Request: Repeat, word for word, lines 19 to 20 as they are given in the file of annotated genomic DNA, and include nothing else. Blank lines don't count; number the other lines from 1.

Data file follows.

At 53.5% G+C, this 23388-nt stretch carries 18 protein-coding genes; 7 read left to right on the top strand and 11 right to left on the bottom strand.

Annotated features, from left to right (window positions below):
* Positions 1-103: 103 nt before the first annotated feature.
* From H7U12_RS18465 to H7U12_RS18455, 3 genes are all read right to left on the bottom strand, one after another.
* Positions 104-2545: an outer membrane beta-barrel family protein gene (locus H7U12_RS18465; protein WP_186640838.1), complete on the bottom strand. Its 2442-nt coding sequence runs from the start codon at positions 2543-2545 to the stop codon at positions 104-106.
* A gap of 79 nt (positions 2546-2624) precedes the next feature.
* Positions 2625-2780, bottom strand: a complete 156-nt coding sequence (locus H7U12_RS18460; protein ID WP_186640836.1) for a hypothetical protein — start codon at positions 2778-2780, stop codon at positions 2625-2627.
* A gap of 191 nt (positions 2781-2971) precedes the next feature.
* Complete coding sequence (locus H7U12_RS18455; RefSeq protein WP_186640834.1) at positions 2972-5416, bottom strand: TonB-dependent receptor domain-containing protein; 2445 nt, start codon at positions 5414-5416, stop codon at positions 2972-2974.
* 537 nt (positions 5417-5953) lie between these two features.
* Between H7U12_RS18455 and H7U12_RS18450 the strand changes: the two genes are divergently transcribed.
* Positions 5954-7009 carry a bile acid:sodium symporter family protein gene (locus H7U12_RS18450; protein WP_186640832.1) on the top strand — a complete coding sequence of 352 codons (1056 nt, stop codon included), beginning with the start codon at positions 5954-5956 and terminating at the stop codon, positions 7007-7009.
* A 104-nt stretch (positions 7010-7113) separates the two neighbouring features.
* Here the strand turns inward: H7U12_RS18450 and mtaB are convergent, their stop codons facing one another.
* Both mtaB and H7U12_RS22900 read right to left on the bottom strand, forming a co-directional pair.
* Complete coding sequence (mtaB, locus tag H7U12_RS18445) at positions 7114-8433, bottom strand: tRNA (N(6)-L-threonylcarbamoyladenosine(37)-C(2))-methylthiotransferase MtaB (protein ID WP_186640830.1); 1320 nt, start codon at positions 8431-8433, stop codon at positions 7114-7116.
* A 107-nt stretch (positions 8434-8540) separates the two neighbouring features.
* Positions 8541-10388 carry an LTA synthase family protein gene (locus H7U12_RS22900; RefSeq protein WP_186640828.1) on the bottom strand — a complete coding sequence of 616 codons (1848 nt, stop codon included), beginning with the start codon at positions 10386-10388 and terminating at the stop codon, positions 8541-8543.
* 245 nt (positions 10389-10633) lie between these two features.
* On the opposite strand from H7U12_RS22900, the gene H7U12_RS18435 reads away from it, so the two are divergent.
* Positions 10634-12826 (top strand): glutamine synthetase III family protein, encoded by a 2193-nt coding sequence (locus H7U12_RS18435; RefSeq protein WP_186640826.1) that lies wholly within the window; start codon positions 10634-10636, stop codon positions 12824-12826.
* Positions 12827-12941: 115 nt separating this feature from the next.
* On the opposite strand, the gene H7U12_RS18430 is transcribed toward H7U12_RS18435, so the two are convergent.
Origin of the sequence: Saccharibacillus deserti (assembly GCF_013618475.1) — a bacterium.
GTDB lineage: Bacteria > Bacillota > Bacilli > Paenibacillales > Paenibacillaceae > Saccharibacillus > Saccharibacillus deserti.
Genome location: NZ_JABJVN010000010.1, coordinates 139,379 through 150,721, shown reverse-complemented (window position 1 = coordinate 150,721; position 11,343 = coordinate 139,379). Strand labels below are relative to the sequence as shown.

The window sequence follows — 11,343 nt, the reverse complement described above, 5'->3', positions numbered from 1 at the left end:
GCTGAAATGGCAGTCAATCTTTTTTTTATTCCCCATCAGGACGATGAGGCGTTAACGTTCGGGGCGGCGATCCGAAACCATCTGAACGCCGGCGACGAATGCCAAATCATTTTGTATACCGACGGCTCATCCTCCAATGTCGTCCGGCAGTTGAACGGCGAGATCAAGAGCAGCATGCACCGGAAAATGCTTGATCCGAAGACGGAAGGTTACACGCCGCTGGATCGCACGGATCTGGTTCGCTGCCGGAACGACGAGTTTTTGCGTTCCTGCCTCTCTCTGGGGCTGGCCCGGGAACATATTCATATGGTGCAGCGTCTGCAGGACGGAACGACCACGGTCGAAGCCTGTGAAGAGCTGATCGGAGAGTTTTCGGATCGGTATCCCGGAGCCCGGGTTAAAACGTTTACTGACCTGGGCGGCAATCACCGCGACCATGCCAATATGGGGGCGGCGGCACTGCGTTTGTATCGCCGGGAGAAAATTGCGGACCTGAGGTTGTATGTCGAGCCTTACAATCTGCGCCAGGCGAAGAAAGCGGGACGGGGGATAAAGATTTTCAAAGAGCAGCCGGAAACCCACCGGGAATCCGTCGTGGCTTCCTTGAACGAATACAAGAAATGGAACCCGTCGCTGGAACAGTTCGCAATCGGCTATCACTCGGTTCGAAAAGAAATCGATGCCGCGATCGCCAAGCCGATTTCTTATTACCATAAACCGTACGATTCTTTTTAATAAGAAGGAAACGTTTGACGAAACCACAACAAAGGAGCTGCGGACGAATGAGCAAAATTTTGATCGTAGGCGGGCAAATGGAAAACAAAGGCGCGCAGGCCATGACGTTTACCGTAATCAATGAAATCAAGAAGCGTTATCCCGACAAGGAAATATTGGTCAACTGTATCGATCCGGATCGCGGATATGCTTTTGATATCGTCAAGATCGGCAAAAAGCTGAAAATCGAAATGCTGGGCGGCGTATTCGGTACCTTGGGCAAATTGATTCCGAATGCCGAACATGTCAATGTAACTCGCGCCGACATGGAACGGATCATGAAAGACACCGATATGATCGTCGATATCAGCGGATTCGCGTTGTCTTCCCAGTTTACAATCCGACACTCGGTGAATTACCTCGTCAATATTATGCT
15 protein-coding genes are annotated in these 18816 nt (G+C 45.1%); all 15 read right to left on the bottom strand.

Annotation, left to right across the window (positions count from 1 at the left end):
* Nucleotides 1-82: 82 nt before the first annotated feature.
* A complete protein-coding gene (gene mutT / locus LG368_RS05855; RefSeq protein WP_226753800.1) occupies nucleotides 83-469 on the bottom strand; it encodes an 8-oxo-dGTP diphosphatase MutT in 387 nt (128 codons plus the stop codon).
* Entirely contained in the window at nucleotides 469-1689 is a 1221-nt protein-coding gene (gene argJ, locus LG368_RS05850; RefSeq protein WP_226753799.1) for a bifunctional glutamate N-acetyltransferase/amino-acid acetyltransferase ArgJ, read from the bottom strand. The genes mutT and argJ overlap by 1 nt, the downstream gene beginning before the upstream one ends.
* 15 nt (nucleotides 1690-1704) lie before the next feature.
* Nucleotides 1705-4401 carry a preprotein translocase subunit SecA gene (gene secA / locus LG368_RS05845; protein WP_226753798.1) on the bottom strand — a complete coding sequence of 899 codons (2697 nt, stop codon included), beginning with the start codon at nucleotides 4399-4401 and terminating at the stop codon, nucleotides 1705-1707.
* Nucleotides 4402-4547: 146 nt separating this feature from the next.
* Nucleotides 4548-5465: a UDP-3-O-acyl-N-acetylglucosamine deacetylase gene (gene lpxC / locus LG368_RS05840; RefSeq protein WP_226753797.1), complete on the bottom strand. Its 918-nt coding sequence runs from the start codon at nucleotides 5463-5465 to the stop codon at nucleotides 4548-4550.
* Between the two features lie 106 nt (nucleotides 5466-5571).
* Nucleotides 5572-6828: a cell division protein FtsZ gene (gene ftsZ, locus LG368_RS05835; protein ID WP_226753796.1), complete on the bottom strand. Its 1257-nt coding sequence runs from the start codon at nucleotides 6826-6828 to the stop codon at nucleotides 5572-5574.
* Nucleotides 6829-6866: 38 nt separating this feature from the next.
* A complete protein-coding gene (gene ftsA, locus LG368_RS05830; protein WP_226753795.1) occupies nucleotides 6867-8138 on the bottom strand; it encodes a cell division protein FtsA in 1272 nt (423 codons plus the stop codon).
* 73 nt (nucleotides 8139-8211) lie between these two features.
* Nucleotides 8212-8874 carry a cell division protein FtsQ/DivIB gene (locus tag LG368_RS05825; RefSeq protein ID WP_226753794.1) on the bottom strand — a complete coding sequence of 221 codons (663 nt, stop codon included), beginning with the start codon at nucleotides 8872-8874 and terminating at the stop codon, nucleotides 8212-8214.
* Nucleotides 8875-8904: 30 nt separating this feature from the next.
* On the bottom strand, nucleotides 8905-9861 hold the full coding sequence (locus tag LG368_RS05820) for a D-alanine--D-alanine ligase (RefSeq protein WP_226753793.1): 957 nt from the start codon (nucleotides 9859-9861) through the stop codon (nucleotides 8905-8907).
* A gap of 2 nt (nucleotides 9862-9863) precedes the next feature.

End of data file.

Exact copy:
* 245 nt (positions 10389-10633) lie between these two features.
* On the opposite strand from H7U12_RS22900, the gene H7U12_RS18435 reads away from it, so the two are divergent.